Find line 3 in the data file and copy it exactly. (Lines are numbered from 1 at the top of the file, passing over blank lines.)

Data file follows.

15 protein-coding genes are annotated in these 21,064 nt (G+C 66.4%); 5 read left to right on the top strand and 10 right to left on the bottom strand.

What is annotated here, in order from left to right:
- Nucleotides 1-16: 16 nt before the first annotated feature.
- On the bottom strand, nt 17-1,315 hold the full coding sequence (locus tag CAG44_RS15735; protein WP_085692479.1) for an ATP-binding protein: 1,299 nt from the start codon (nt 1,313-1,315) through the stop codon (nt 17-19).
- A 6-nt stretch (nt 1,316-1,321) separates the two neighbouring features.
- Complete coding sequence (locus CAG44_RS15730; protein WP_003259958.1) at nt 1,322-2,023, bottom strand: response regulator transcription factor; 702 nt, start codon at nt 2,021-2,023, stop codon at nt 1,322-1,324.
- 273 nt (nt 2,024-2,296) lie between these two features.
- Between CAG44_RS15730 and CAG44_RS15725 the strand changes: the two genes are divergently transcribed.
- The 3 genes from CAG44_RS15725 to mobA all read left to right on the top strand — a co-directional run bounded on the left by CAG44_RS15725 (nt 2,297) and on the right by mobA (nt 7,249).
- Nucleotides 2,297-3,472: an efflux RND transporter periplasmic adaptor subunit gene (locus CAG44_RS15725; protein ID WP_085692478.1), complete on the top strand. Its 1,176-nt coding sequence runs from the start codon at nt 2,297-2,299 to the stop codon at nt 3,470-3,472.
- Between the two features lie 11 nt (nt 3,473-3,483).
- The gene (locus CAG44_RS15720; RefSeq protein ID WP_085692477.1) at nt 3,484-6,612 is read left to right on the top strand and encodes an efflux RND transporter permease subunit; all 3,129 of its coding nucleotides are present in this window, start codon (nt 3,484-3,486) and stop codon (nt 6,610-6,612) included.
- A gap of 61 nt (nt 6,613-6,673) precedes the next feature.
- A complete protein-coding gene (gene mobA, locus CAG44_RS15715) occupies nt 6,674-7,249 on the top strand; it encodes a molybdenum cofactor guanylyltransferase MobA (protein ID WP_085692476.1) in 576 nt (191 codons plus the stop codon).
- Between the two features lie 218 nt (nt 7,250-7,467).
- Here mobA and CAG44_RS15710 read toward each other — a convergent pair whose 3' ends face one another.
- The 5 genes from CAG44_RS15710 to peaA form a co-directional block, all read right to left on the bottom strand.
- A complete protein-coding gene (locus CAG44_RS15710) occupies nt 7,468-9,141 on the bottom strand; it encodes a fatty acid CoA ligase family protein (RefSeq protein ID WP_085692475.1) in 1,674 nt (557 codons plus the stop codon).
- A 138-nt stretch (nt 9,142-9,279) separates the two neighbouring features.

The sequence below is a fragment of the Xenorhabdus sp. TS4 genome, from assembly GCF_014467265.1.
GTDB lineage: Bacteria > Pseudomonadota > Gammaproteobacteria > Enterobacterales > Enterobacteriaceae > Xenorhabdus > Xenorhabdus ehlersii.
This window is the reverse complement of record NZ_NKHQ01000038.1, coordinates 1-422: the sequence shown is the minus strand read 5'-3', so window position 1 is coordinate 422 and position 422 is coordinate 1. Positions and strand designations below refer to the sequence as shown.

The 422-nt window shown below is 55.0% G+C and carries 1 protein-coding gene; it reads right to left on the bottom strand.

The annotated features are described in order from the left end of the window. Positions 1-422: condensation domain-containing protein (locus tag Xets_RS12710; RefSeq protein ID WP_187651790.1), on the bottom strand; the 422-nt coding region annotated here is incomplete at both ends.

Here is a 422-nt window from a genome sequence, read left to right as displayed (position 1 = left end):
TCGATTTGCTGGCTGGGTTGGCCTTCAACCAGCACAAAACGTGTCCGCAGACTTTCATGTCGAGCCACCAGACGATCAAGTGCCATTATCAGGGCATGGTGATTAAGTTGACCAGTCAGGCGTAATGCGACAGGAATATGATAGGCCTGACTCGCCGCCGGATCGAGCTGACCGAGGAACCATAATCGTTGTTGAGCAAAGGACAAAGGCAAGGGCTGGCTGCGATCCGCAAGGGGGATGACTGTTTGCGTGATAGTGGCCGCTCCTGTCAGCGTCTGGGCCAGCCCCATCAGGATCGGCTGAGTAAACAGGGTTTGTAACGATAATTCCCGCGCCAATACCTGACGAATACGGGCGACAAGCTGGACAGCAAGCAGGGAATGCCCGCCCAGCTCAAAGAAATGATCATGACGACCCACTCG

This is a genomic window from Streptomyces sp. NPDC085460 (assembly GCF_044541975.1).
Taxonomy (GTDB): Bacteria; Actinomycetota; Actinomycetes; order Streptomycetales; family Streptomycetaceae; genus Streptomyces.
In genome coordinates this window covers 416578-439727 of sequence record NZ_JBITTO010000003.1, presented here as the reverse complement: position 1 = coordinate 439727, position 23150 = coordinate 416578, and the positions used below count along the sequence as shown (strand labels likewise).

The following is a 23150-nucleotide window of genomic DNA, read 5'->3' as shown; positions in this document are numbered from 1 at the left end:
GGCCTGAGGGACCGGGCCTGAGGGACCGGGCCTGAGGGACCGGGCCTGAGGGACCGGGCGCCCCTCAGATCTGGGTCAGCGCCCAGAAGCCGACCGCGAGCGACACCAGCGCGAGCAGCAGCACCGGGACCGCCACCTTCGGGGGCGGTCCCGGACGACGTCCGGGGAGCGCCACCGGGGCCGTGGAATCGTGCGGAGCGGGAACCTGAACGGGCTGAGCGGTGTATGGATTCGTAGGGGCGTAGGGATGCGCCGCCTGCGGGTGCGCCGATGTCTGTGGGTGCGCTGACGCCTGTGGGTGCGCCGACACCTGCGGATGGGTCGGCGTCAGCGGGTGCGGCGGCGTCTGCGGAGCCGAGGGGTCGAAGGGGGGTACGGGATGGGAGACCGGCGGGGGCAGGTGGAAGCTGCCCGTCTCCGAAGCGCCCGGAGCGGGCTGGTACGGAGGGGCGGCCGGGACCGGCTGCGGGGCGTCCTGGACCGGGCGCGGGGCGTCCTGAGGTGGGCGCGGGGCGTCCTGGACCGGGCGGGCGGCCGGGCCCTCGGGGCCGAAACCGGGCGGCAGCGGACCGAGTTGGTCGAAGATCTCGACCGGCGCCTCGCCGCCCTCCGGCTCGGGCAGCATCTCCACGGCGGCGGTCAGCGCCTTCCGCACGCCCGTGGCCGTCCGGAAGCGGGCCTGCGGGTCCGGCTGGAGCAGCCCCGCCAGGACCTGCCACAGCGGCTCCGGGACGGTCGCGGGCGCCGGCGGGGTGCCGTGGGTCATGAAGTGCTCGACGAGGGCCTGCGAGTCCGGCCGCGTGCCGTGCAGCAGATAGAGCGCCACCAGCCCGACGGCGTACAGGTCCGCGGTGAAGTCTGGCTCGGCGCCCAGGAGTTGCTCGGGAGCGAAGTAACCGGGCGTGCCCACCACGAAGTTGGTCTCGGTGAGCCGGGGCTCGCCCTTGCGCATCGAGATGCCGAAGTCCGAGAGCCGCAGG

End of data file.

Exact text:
- Nucleotides 1-16: 16 nt before the first annotated feature.